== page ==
After a cool summer, the price of berries has skyrocketed, while Australian farmers are so desperate to attract workers they are offering cash prizes worth hundreds of thousands of dollars. Queensland produces about 42 per cent of the nation’s strawberries. Queensland government modelling forecasts a labor shortage from May to October this year across the horticulture industry. A peak of 9000 missing full-time workers is expected in July, over the main harvest period.
Queensland Strawberry Growers’ Association president Adrian Schultz told brisbanetimes.com.au there were usually fewer berries available at this time of year due to the changing seasons and the issue was “exacerbated” by the worker shortage. But the international worker shortage would become more of a problem in Queensland’s winter during harvest season, he said.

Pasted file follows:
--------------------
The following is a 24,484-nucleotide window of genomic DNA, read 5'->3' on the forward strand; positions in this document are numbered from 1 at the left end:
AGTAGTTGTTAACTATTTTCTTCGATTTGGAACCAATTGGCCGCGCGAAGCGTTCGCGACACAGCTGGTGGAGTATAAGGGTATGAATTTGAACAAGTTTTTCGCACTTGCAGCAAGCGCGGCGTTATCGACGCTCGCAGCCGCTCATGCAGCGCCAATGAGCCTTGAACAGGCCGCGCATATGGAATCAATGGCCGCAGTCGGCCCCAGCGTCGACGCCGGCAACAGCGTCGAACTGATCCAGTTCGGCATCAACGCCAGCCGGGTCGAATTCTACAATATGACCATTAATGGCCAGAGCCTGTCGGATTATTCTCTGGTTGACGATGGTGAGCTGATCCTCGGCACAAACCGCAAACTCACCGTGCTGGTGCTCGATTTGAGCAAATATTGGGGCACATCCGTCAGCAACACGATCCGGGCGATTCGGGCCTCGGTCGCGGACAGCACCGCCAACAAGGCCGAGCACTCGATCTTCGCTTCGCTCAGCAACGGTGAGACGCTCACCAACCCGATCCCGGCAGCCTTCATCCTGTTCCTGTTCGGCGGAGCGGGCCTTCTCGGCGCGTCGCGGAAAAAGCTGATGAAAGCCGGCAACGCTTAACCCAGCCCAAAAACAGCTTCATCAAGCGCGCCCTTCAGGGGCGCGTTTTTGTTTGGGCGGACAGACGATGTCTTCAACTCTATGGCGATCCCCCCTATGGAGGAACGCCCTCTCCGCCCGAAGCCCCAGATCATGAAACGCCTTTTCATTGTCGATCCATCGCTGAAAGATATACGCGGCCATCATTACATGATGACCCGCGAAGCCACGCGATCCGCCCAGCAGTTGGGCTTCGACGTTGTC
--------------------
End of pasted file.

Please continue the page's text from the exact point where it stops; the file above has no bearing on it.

Strawberry farms in southern states have begun slowing down due to the changing seasons while Queensland farms on the Sunshine Coast and Bundaberg have not yet filled the gap, causing a shortage on supermarket shelves.
People are being urged to consider a job picking or packing strawberries in Queensland. Last month, the Queensland government launched a campaign to attract winter harvest workers to the state’s food bowls.
“We are supporting our food providers by encouraging people from all walks of life and age groups, who are looking for something different and are in the position to relocate for short-term work, to give a farm job a go,” Agricultural Industry Development Minister Mark Furner said.
Queensland Strawberries is offering people a chance to win up to $100,000 in cash prizes if they work on a strawberry farm over winter.